We’ve posted before about Wolf Hall, the 2015 TV mini-series in production by the BBC. It’s based on the fiction book by Hilary Mantel, which won all sorts of accolades, as well as its sequel (Bring Up the Bodies). The story focuses on Thomas Cromwell and his role in the Henry VIII/Anne Boleyn divorce/marriage/beheading saga. Clear images of the costumes are being released, and they look surprisingly accurate and attractive!
I’m loving that they cast a real redhead as Henry VIII (Damian Lewis), although I wish they had avoided the Catherine of Aragon black hair trap.
The costumes are designed by Joanna Eatwell, whose previous work includes The Paradise, the 1997 Richard Dreyfuss Oliver Twist, and a whole bunch of things I’ve never heard of.
We’ve seen paparazzi shots from filming, but the production is now releasing stills… and the costumes look really good! Every time I do a Google image search for this production, I have a moment of “ugh” as I come across the various theater versions with lead actresses wearing their hair down under their French hoods — then I realize they AREN’T this BBC production and I say “phew!”
Overall the costumes look really nicely done, minus the bodice wrinkling on that one pink dress worn by Anne Boleyn. But otherwise, I’m seeing ouches, and gable hoods, and French hoods with hair worn UP (and only one of those hoods looks like a visor, on Jane Parker), and blackwork, and really nice gown silhouettes.
Of course, I’m not a Tudor expert, so I pinged our own Sarah and asked for her take:
Tudor Expert Sarah here, and the first thing that comes to my mind when looking at the photos is that the costume designer has been paying attention to recent advances in Tudor clothing construction, likely getting their construction info from The Tudor Tailor. This is a Good ThingTM, and I hope more productions follow suit going forward. Extra props for Anne Boleyn’s white satin coronation gown unlaced (or rather, pinned) to her kirtle over her pregnant belly. Nice touch, which you NEVER see in dramatizations of this part of her life. *high fives the costumer*
Also, I will disagree a bit with Kendra about the wrinkly bodice issue… IF you’re doing things the “historically accurate way” by layering the gown over a kirtle, you get those wrinkles across the bodice. I put “historically accurate way” in quotes because there’s still a lot of back and forth amongst costume historians about how much stiffening and what sort of stiffening was used in bodices prior to the adoption of corsets* (so, pre-1580). What is known is that according to wardrobe accounts, which vary as to how much detail was included, stiffening in the bodices of gowns was limited to canvas, pasteboard, or buckram (which is not the same sort of thing as our modern buckram– jury’s still out as to what, exactly it was like and how stiff it was, but near as anyone can tell it was a glue-stiffened plain weave fabric which was probably linen or a combination of linen and cotton). So, the wrinkling seems to be something that, based on the accumulated research, was common. Contemporary English artwork, of course, omits wrinkles by and large, but this was a period of highly stylized artistry so it’s not too much of a leap in logic to assume that artists just didn’t faithfully represent what they saw.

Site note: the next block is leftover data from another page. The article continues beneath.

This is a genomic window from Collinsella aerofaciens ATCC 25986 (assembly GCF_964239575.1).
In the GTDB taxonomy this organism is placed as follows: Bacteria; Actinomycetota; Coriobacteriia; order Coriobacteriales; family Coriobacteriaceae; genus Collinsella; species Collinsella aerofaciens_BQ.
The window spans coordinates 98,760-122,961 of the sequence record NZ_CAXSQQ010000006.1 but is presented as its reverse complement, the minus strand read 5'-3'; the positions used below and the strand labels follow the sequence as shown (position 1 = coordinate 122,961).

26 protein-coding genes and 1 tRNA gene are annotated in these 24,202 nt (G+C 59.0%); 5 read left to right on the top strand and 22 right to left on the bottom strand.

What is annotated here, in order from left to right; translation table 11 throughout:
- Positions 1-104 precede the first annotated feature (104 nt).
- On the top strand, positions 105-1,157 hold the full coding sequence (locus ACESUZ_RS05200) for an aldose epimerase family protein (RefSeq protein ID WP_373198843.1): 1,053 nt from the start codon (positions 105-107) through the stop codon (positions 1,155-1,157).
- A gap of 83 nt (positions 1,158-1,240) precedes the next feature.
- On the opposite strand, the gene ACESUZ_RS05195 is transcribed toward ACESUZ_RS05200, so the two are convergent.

Second thing that comes to my attention is that it’s a toss-up with the French Hoods. At least the actresses are wearing them, and they aren’t either a headband or a fabric covered visor, but they’re still not quite right. Maybe that’s just me picking nits, since the hoods are 75% of the way there in terms of correct shape and size, but there’s still just a hint of “artistic license” creeping in that makes me twitch.
Thirdly, the costume of Henry’s with the brocade jerkin (see above) is pretty good, but it falls into that decidedly ren faire trope of embroidering/outlining/jeweling only one single motif in the center of the chest (or on women, the center of the forepart). I’m not expecting accuracy in film, trust me, but that’s one of my big peeves in 16th century costuming that just screams “I couldn’t be arsed to finish the embroidery on this outfit.” All I can say is that back then, if there was embroidery, it was all over and not just focused on one 12″x12″ area of the bodice.
Fourthly, there’s been some online discussion about the lack of codpieces on the men (see below), but I’m just glad they didn’t go with the “cod flap” thing that we see in so many films of this era. Overall the lack of codpieces is pretty low on my hierarchy of Things That They Always Get Wrong In Sixteenth Century Film Costuming, so I’m not getting my knickers in a bunch over it.
My overall take? It looks pretty good. Although I don’t know WTF the designer was going for with this outfit:
It’s so jarringly different compared to the other gowns we’re seeing so far, so I’m wondering what predicated the decision to have this gown thrown in there. It looks like something pulled from the stock of a local theatre company’s production of Macbeth. In fact, I recognize the trim around the neckline and wrists from Heritage Trading Company on eBay. Score!
Anyway, I’ll turn it back now to Kendra…
There’s a few bits of info on the costumes in this article, including the fact that the codpieces were downsized, and “no zips or velcro” were used! (Well thank god).
*Yes, we know that “corset” is not a period accurate term in the 16th century, but we’re going for easily understood terminology, and not many people outside of the historical costuming world know what a “payre of bodies” is.